Wednesday, Nov. 3, 2010 | 12:40 p.m.
As part of gains for Republicans in the state Legislature, Cresent Hardy defeated Boulder City’s Lynn Goya for the state Assembly seat in District 20 on Tuesday.
Hardy, a former Mesquite city councilman, earned 64 percent of the vote against 35 percent for Goya, a Democrat. Democrats lost two seats and their supermajority in the Assembly, while clinging to an 11-10 edge in the Senate, where Republicans snatched three seats.
The race was largely a quiet one. Republicans hold almost a 5,000-voter edge in the mostly rural district.
Hardy distinguished himself from Goya by calling for an end to what he called the “tax-and-spend” policies of the Democratic agenda.
On Wednesday morning, Hardy said he was “grateful for the opportunity” to serve his constituents. He said his victory was the result of a “strong family background and strong set of principles,” such as self-reliance, being neighborly and more independent.
Although Hardy proposed some options for cutting Nevada’s spending, including breaking up the Clark County School District, he acknowledged that his party would still assume minority status in Carson City.
The Nevada Legislature is facing a $3 billion deficit as Republican Brian Sandoval takes the governor’s office in January.
Hardy struck a conciliatory tone a day after Republicans made gains across the U.S. in state legislatures.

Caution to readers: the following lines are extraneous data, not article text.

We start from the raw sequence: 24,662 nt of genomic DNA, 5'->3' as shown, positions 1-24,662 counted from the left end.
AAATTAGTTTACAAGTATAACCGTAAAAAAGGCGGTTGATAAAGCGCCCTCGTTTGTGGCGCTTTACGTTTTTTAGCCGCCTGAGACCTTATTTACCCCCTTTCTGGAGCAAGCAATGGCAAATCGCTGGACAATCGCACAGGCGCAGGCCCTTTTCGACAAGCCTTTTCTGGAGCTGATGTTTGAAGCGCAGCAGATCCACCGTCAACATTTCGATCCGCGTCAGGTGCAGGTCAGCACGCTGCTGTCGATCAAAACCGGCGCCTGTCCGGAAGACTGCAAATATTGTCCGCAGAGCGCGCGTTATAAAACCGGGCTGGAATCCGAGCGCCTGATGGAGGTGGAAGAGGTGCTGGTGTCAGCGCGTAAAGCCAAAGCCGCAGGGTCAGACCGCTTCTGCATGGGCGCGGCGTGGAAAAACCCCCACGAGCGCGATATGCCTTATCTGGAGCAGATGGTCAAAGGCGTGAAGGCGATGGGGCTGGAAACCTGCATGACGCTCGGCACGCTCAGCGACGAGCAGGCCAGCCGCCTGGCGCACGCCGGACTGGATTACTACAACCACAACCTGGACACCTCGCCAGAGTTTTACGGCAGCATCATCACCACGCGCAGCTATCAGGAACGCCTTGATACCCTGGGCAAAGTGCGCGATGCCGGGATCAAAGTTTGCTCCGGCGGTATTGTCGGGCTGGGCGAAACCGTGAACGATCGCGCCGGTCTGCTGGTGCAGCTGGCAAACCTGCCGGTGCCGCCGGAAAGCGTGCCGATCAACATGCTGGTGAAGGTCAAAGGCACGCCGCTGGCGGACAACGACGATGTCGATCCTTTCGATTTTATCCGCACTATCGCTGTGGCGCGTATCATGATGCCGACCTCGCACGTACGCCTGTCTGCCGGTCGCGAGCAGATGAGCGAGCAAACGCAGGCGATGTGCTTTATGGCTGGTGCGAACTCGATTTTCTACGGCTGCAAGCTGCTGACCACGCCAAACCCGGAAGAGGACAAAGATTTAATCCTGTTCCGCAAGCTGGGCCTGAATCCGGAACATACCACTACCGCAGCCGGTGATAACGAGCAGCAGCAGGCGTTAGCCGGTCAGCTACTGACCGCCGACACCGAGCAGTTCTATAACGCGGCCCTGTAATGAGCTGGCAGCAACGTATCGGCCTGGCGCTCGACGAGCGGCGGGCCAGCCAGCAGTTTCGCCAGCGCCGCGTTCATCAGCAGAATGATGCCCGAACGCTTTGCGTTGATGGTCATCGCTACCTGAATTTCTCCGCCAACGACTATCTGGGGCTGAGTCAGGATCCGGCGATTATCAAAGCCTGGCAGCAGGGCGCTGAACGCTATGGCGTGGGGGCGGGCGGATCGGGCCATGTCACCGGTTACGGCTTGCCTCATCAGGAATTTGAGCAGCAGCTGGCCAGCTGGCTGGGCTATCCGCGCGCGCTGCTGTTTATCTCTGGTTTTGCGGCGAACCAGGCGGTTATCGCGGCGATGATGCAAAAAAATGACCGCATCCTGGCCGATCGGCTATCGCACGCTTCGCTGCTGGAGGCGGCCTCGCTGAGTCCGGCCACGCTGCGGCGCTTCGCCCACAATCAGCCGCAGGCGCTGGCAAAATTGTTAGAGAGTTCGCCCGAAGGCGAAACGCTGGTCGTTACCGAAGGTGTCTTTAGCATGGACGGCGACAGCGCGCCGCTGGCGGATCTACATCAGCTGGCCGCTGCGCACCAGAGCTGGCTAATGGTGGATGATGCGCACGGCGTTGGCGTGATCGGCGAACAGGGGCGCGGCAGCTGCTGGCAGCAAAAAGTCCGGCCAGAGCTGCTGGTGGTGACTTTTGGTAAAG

“We’ve got to fix some things. Democrats and Republicans alike have challenges,” said Hardy, who owns a construction company. “I think both sides are willing to listen. We’ve got to get back to our principles.”
Goya, who has lived in Boulder City for 14 years, said she called to congratulate Hardy Tuesday night and the tone between them was amicable.
Because of Republicans’ edge in registration, Goya said she felt disadvantaged for much of the race, which garnered little attention in the shadow of bigger campaigns in the state and other controversies in Boulder City.
Much of Goya’s campaign focused on creating jobs in the renewable energy sector, a staple of Boulder City, and she pledged to push for work to be done on the Boulder City Bypass project.
Although she said she encountered bipartisan support while campaigning, Goya admitted: “Clearly, it wasn’t enough.”
Goya, who produces “Outdoor Nevada” for PBS, said she hadn’t decided what to do next. Describing herself as “not really a politician,” she said she wasn’t “just looking for a race to run,” but for “another opportunity to serve the community.”